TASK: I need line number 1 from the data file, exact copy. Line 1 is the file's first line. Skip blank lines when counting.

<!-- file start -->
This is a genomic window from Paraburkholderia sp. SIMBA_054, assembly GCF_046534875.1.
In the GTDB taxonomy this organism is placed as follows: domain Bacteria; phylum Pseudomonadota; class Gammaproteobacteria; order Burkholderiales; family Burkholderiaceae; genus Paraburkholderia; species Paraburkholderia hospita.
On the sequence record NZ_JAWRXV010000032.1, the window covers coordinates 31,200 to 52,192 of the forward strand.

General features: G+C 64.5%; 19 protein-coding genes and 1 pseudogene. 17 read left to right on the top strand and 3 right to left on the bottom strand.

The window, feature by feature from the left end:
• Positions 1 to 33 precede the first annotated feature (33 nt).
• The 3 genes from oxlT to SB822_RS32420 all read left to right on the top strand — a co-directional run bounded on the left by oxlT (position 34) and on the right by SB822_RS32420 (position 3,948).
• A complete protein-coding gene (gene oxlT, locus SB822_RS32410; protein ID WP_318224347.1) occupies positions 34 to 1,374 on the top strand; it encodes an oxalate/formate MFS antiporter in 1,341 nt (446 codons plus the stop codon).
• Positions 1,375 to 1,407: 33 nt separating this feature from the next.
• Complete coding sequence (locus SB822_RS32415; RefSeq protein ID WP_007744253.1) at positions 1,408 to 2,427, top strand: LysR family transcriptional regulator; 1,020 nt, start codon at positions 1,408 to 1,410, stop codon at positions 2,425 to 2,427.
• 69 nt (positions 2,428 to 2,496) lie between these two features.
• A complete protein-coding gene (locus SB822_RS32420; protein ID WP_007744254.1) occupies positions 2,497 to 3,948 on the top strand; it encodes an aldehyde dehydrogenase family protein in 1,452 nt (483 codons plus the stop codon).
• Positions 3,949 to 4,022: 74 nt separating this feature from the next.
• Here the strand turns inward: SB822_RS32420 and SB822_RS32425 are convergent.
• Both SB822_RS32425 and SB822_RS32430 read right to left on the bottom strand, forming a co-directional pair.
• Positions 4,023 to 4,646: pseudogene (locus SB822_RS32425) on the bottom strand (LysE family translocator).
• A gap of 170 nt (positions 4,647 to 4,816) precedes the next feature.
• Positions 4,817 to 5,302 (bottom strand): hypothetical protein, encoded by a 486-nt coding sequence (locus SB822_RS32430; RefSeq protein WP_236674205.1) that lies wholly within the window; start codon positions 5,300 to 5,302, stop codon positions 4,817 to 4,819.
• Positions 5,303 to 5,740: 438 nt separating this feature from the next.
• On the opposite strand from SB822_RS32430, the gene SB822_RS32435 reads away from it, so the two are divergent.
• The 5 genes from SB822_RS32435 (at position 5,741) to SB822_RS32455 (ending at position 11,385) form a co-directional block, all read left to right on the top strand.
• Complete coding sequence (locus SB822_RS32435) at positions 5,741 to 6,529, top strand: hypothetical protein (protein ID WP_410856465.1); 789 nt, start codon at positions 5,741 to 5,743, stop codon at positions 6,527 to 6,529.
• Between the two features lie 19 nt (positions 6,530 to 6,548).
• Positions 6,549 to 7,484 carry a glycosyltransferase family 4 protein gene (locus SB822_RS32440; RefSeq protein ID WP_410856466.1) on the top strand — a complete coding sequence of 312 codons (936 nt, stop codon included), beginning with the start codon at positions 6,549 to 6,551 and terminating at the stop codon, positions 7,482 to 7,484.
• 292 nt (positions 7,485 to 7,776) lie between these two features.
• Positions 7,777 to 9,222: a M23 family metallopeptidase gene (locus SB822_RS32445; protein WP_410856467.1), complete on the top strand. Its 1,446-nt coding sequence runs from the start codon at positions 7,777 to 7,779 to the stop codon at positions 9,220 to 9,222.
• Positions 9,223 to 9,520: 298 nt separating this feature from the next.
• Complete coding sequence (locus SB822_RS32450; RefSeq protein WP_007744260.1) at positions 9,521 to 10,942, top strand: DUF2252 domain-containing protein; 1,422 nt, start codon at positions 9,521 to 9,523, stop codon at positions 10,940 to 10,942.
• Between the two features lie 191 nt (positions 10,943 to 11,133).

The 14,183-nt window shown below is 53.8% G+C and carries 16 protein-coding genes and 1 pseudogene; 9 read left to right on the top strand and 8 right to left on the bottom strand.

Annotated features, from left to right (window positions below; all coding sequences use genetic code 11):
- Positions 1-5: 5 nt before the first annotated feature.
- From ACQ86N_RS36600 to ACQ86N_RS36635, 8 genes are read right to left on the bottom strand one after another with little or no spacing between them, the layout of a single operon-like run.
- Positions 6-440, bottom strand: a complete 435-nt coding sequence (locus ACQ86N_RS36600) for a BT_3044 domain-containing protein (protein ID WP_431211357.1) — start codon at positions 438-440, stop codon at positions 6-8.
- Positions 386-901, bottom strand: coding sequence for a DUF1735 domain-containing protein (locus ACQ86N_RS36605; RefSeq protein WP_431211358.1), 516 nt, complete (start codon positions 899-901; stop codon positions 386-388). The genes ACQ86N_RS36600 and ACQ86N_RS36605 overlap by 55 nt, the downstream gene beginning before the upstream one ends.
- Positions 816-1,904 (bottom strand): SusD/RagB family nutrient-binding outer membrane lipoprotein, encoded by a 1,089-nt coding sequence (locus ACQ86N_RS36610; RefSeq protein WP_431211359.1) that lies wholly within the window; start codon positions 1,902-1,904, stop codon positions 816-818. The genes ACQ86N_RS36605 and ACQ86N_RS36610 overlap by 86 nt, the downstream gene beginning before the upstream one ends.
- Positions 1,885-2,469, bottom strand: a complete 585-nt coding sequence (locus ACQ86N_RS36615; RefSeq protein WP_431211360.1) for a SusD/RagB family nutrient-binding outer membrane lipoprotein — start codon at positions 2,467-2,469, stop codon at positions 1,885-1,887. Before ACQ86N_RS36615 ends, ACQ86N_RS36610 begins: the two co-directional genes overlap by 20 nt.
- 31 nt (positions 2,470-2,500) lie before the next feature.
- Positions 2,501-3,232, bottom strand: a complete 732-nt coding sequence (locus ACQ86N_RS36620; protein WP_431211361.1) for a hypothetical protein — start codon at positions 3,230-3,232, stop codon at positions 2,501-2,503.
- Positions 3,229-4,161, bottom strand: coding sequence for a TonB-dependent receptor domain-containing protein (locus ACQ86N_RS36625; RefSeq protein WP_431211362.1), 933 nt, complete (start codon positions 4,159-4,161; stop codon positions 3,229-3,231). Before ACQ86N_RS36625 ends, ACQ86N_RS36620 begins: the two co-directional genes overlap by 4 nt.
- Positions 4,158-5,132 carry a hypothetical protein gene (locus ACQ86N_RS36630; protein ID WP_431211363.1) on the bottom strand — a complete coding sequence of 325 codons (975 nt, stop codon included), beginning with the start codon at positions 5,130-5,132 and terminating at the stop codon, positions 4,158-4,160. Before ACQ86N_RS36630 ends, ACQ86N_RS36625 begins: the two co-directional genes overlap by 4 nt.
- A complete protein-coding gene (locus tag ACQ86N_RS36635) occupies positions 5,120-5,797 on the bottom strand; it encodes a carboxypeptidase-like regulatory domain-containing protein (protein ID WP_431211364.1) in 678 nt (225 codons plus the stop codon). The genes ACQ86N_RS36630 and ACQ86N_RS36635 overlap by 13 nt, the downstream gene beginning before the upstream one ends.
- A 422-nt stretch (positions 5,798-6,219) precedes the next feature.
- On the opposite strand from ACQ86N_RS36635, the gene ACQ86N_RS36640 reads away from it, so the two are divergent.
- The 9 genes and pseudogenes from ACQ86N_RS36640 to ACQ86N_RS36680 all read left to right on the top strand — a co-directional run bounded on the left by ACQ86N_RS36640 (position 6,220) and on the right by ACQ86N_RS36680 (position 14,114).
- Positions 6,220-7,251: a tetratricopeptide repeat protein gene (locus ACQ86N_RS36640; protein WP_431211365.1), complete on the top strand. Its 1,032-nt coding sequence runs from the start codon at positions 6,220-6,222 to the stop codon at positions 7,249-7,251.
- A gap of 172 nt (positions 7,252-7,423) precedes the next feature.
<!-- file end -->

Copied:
This is a genomic window from Paraburkholderia sp. SIMBA_054, assembly GCF_046534875.1.